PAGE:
Coraline is the story that keeps on giving. First presented as a novel by Neil Gaiman, then made into a fantastic film, even turned into a Broadway play, it’s also now a graphic novel. You would think a story would suffer from being reinterpreted so many times, but it doesn’t. It’s still wonderfully exotic, fun, creepy, and just a little bit subversive. Perfect for kids and adults.
Coraline has been adapted by P. Craig Russell, a fantastic comics artist who has a nice style all his own. His Coraline is older than the movie version and not as seemingly innocent, but essentially the story is the same: Young Coraline and her parents move into a gigantic old house that has an apartment above and below. Above lives an old man who claims to run a mouse circus; below, two sisters relive their glory days as actresses. In the middle, Coraline explores the house and tries to uncover its secrets while her parents busy themselves with work.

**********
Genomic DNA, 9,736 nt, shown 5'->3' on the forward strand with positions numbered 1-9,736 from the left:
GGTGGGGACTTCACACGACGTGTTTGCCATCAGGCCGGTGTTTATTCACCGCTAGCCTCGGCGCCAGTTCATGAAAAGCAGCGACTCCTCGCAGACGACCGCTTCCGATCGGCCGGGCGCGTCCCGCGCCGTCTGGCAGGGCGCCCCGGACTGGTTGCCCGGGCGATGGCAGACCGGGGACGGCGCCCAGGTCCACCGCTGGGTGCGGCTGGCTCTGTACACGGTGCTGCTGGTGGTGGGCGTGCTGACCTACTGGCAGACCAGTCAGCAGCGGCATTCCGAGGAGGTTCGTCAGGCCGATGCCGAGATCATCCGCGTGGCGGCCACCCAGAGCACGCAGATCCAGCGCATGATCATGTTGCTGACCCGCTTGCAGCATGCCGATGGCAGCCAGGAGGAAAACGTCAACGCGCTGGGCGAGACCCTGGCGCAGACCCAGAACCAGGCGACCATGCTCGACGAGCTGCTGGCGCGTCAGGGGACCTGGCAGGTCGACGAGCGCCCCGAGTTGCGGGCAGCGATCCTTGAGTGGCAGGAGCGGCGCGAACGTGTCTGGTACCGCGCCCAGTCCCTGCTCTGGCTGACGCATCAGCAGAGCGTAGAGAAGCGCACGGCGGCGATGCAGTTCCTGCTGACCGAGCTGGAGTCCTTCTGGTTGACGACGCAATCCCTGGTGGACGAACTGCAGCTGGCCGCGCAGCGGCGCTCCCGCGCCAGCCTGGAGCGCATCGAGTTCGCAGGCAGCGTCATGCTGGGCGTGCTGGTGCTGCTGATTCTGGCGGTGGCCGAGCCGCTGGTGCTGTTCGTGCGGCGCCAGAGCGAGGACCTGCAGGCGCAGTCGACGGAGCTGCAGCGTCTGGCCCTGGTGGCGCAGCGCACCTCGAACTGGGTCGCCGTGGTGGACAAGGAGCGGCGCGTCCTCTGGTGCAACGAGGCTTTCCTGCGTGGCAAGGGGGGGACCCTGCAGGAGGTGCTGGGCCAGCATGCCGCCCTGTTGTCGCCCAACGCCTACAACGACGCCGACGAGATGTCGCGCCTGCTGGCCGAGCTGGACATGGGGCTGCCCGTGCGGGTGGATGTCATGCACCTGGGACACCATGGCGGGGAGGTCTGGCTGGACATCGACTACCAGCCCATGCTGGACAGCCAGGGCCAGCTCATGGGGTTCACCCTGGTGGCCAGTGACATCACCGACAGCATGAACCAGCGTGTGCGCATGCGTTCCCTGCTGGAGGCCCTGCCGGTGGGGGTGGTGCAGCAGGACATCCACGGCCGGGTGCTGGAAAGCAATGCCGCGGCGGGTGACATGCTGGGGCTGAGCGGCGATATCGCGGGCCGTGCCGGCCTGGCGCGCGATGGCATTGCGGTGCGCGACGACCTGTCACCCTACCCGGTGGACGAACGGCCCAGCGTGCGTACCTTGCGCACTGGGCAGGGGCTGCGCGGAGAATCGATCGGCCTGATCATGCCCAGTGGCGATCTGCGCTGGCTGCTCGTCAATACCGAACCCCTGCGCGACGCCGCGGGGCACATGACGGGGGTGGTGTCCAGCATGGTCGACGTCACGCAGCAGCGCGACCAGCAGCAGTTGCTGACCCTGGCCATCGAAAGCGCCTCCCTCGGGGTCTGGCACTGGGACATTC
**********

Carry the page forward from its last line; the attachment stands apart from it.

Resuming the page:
A door leads her to a mirror realm where alternate versions of everyone in the house live, including her mother, who is just as sweet, charming, and attentive as any child could ask for. The only difference is the huge button eyes they all have, a small difference that in truth marks the real danger Coraline is in.
It turns out there’s almost no version of Coraline that doesn’t win over its audience. The story works perfectly as a graphic novel, perhaps because Russell is such a broad talent.
On a side note, it’s so nice to see Coraline presented with third-person narration and actual thought bubbles. It’s been so long since I’ve seen them in a comic, I almost forgot what they were. It turns out it is possible to present a great story using these longtime comics staples.
Reviewed by John Hogan on June 24, 2008
Coraline: The Graphic Novel